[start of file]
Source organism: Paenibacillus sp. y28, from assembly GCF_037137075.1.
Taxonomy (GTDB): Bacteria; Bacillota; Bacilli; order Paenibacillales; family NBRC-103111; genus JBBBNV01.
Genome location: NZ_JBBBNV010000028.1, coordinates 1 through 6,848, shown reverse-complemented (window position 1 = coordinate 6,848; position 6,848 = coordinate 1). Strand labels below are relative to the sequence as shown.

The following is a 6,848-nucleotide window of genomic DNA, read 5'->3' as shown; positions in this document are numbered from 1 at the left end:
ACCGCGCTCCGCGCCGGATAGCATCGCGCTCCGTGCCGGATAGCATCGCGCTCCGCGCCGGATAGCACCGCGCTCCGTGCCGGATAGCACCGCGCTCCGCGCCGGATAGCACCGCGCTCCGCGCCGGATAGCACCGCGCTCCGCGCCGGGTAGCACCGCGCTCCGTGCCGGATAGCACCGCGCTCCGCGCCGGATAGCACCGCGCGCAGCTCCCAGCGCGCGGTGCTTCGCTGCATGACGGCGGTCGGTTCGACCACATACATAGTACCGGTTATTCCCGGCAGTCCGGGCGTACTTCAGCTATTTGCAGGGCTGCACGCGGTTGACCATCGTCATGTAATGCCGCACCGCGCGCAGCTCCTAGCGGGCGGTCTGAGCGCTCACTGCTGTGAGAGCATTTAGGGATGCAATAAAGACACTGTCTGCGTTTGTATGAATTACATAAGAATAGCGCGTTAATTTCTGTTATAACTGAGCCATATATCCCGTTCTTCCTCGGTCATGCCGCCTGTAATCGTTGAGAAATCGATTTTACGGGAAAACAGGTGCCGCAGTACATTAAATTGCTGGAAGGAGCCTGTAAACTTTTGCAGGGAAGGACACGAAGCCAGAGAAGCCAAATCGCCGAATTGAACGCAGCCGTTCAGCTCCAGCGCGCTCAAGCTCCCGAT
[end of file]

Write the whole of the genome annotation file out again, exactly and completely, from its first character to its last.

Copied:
Source organism: Paenibacillus sp. y28, from assembly GCF_037137075.1.
Taxonomy (GTDB): Bacteria; Bacillota; Bacilli; order Paenibacillales; family NBRC-103111; genus JBBBNV01.
Genome location: NZ_JBBBNV010000028.1, coordinates 1 through 6,848, shown reverse-complemented (window position 1 = coordinate 6,848; position 6,848 = coordinate 1). Strand labels below are relative to the sequence as shown.

The following is a 6,848-nucleotide window of genomic DNA, read 5'->3' as shown; positions in this document are numbered from 1 at the left end:
ACCGCGCTCCGCGCCGGATAGCATCGCGCTCCGTGCCGGATAGCATCGCGCTCCGCGCCGGATAGCACCGCGCTCCGTGCCGGATAGCACCGCGCTCCGCGCCGGATAGCACCGCGCTCCGCGCCGGATAGCACCGCGCTCCGCGCCGGGTAGCACCGCGCTCCGTGCCGGATAGCACCGCGCTCCGCGCCGGATAGCACCGCGCGCAGCTCCCAGCGCGCGGTGCTTCGCTGCATGACGGCGGTCGGTTCGACCACATACATAGTACCGGTTATTCCCGGCAGTCCGGGCGTACTTCAGCTATTTGCAGGGCTGCACGCGGTTGACCATCGTCATGTAATGCCGCACCGCGCGCAGCTCCTAGCGGGCGGTCTGAGCGCTCACTGCTGTGAGAGCATTTAGGGATGCAATAAAGACACTGTCTGCGTTTGTATGAATTACATAAGAATAGCGCGTTAATTTCTGTTATAACTGAGCCATATATCCCGTTCTTCCTCGGTCATGCCGCCTGTAATCGTTGAGAAATCGATTTTACGGGAAAACAGGTGCCGCAGTACATTAAATTGCTGGAAGGAGCCTGTAAACTTTTGCAGGGAAGGACACGAAGCCAGAGAAGCCAAATCGCCGAATTGAACGCAGCCGTTCAGCTCCAGCGCGCTCAAGCTCCCGAT